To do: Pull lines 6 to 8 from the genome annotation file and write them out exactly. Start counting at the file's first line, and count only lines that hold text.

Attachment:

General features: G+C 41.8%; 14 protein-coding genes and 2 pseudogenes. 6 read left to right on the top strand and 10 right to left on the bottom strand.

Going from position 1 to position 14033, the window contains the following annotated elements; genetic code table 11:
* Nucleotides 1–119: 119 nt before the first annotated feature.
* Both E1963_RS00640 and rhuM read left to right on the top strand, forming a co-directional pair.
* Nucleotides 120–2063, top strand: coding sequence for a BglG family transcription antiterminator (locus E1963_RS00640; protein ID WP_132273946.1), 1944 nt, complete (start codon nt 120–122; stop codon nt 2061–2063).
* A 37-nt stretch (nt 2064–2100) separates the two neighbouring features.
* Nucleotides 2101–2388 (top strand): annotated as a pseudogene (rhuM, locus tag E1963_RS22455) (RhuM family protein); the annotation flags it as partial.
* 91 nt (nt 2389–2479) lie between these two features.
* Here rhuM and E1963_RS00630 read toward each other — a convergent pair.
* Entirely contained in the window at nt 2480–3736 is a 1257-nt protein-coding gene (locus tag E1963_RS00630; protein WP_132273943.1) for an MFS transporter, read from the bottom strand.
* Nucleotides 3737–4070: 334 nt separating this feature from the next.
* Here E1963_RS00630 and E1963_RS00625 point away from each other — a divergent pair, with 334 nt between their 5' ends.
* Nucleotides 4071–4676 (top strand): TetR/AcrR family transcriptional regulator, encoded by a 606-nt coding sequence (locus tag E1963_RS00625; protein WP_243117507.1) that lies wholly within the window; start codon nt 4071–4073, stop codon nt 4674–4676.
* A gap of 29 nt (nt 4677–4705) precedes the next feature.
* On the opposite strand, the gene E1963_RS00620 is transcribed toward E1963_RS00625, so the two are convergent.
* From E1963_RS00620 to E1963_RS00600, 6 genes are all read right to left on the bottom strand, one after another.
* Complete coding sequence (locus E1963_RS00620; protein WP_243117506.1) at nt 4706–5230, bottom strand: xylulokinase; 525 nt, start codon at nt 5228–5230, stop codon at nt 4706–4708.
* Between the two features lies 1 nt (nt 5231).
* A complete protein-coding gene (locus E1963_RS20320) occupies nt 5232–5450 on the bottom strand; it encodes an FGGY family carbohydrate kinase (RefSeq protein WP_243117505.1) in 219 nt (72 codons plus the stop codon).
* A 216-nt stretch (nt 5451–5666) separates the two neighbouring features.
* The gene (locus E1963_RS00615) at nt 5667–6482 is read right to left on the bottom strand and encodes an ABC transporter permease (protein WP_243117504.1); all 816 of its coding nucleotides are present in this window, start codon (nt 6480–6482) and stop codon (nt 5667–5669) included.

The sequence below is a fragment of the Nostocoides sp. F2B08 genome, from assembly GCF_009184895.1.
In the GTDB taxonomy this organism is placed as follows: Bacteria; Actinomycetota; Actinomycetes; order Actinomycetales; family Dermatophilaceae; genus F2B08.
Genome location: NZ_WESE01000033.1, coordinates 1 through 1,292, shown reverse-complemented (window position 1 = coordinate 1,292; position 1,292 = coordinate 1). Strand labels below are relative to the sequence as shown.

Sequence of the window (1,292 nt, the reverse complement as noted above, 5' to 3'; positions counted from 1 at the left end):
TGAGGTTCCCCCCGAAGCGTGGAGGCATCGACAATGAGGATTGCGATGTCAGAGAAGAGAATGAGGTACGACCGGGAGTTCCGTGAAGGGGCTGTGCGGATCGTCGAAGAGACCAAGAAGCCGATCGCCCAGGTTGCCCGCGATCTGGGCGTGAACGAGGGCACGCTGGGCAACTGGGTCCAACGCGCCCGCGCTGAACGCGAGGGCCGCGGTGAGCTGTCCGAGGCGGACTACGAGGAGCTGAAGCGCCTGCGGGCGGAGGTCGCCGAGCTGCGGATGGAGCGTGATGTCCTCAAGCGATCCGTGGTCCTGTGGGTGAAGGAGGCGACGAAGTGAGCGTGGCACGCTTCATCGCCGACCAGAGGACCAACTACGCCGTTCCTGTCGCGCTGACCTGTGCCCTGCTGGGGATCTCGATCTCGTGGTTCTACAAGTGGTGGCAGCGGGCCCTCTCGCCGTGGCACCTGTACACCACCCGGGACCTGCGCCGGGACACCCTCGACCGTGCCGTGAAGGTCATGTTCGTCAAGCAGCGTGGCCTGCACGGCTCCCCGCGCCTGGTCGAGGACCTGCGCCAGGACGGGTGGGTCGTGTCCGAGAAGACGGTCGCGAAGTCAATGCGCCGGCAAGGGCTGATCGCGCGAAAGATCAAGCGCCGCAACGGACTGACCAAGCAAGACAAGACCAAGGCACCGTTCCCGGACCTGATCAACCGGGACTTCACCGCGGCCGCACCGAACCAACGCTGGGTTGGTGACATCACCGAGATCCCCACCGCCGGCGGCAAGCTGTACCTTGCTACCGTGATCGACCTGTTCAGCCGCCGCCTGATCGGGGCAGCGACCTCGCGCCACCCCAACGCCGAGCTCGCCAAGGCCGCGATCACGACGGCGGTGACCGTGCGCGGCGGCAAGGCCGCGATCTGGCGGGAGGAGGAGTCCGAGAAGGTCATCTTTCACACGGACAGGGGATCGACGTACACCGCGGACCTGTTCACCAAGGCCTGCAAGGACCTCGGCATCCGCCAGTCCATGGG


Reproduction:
* A 37-nt stretch (nt 2064–2100) separates the two neighbouring features.
* Nucleotides 2101–2388 (top strand): annotated as a pseudogene (rhuM, locus tag E1963_RS22455) (RhuM family protein); the annotation flags it as partial.
* 91 nt (nt 2389–2479) lie between these two features.